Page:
In July a new central Paris dealership will open on Rue du President Roosevelt, a short distance from the Champs Elysses, sharing lucrative territory with Versace, Gucci and Armani. Pale ivory marble, or travertine, and aluminium combine in Aston Martin's new minimalist gallery look, a theme which will characterise more than 130 outlets world-wide by the end of 2004.
The retailing experience, claims Dr Ulrich Bez, chief executive of Aston Martin Lagonda, will be more akin to the stylish sales environments of exclusive premium goods retailers. Henrik Fisker, the company's head of design, says Aston Martin was determined to sustain an image of “being above luxury, a byword for prestige, being almost unattainable”.
This year stringently-vetted retailers will open operations in Saudi Arabia, Bahrain and Dubai as the rate of climb reaches 110 dealerships from 65 at the beginning of last year. In the US recruits include Champ Car motor racing team owner Bobby Rahal in Pittsburg, Pennsylvania and automotive magnate Roger Penske near Los Angeles. Their appointment is part of a plan to expand Aston Martin's US presence to 42 sites within two years.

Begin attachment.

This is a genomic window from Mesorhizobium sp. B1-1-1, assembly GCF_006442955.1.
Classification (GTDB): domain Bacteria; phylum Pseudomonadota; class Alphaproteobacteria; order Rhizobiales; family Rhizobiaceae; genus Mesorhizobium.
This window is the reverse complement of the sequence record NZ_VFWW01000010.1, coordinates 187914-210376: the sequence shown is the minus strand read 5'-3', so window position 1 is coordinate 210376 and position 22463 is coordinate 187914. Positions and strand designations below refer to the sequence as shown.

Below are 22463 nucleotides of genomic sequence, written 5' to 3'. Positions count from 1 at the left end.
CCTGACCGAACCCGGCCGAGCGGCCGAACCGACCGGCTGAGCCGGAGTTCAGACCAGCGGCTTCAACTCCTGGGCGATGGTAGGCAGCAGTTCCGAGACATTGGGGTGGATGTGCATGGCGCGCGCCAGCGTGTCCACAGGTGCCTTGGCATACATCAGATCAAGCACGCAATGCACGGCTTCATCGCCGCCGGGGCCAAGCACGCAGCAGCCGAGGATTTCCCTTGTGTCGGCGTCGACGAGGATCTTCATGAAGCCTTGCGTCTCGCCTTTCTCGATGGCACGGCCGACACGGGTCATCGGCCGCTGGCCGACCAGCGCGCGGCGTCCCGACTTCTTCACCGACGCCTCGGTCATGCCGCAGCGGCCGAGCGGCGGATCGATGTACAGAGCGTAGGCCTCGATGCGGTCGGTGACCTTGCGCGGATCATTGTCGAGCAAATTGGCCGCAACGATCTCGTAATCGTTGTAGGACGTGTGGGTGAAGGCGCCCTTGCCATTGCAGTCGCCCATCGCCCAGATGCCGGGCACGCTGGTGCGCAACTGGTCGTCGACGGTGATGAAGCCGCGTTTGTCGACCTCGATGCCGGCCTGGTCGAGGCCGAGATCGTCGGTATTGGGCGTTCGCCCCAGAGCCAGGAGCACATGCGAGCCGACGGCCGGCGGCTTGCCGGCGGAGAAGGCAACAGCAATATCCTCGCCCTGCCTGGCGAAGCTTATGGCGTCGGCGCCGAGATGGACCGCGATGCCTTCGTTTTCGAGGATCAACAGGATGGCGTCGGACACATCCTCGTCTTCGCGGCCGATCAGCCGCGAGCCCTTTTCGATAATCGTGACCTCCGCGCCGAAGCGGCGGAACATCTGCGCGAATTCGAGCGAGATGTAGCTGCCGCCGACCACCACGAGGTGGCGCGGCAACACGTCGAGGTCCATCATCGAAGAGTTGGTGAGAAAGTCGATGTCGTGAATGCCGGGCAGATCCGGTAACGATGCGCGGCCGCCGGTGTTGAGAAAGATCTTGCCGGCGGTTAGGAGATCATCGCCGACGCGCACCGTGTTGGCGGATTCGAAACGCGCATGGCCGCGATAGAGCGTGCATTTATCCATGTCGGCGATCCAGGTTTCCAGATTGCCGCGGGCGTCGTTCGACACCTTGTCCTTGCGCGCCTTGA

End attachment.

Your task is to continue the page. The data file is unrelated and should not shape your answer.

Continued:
Premium UK retail group Pendragon, which accounts for a majority of the UK's annual 400 Aston Martin sales have consolidated its role with the brand. Its outlets range from the solus London Mayfair and Wilmslow locations, which pioneered the new style of premises, to dealerships in Munich and Frankfurt, plus San Juan Capistrano and a new operation in Beverley Hills, Hollywood, due to open this summer.
After returning an operating profit of £1m last year Bez maintained that senior management from Ford, his equivalent of a merchant bank, had expressed confidence in his business plan, despite the departure of the Premier Automotive Group's president Wolfgang Reitzle. He says: “We will deliver month by month and exceed our promises. But in Ford's overall budget we would still come after the comma.”